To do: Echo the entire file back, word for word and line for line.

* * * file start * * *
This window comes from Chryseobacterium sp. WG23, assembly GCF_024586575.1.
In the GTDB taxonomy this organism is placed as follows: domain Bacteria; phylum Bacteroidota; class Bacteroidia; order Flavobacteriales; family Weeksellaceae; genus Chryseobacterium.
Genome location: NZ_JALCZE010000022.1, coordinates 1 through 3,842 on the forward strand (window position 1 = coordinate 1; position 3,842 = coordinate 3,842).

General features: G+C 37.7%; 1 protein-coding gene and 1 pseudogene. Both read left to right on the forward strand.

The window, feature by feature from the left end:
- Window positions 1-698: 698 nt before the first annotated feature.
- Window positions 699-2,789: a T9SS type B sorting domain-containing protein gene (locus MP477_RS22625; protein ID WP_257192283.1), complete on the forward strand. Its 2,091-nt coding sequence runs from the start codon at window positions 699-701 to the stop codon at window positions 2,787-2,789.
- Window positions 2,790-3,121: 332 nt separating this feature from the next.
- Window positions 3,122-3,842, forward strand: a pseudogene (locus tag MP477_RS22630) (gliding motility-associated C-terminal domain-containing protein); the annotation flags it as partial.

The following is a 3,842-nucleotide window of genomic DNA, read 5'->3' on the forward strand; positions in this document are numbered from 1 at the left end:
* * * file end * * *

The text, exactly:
This window comes from Chryseobacterium sp. WG23, assembly GCF_024586575.1.
In the GTDB taxonomy this organism is placed as follows: domain Bacteria; phylum Bacteroidota; class Bacteroidia; order Flavobacteriales; family Weeksellaceae; genus Chryseobacterium.
Genome location: NZ_JALCZE010000022.1, coordinates 1 through 3,842 on the forward strand (window position 1 = coordinate 1; position 3,842 = coordinate 3,842).

General features: G+C 37.7%; 1 protein-coding gene and 1 pseudogene. Both read left to right on the forward strand.

The window, feature by feature from the left end:
- Window positions 1-698: 698 nt before the first annotated feature.
- Window positions 699-2,789: a T9SS type B sorting domain-containing protein gene (locus MP477_RS22625; protein ID WP_257192283.1), complete on the forward strand. Its 2,091-nt coding sequence runs from the start codon at window positions 699-701 to the stop codon at window positions 2,787-2,789.
- Window positions 2,790-3,121: 332 nt separating this feature from the next.
- Window positions 3,122-3,842, forward strand: a pseudogene (locus tag MP477_RS22630) (gliding motility-associated C-terminal domain-containing protein); the annotation flags it as partial.

The following is a 3,842-nucleotide window of genomic DNA, read 5'->3' on the forward strand; positions in this document are numbered from 1 at the left end: